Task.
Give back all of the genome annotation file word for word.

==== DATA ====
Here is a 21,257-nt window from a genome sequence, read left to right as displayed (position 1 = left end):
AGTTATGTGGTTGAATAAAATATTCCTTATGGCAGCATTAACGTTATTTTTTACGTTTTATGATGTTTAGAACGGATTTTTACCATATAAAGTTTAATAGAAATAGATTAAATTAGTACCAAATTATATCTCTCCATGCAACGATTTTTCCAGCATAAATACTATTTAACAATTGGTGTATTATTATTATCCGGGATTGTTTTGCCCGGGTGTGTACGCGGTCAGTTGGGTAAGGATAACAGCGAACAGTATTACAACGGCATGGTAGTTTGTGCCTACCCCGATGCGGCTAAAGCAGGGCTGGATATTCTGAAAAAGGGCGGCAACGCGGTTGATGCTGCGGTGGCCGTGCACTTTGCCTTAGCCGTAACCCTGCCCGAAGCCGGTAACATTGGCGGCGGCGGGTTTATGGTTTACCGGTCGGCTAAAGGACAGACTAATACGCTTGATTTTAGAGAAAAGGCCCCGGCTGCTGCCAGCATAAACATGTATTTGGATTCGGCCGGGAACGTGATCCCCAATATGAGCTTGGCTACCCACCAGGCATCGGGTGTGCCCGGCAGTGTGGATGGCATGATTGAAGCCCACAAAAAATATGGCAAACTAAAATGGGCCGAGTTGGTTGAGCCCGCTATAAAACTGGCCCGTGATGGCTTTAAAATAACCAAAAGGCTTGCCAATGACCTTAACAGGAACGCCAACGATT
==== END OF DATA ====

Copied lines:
Here is a 21,257-nt window from a genome sequence, read left to right as displayed (position 1 = left end):
AGTTATGTGGTTGAATAAAATATTCCTTATGGCAGCATTAACGTTATTTTTTACGTTTTATGATGTTTAGAACGGATTTTTACCATATAAAGTTTAATAGAAATAGATTAAATTAGTACCAAATTATATCTCTCCATGCAACGATTTTTCCAGCATAAATACTATTTAACAATTGGTGTATTATTATTATCCGGGATTGTTTTGCCCGGGTGTGTACGCGGTCAGTTGGGTAAGGATAACAGCGAACAGTATTACAACGGCATGGTAGTTTGTGCCTACCCCGATGCGGCTAAAGCAGGGCTGGATATTCTGAAAAAGGGCGGCAACGCGGTTGATGCTGCGGTGGCCGTGCACTTTGCCTTAGCCGTAACCCTGCCCGAAGCCGGTAACATTGGCGGCGGCGGGTTTATGGTTTACCGGTCGGCTAAAGGACAGACTAATACGCTTGATTTTAGAGAAAAGGCCCCGGCTGCTGCCAGCATAAACATGTATTTGGATTCGGCCGGGAACGTGATCCCCAATATGAGCTTGGCTACCCACCAGGCATCGGGTGTGCCCGGCAGTGTGGATGGCATGATTGAAGCCCACAAAAAATATGGCAAACTAAAATGGGCCGAGTTGGTTGAGCCCGCTATAAAACTGGCCCGTGATGGCTTTAAAATAACCAAAAGGCTTGCCAATGACCTTAACAGGAACGCCAACGATT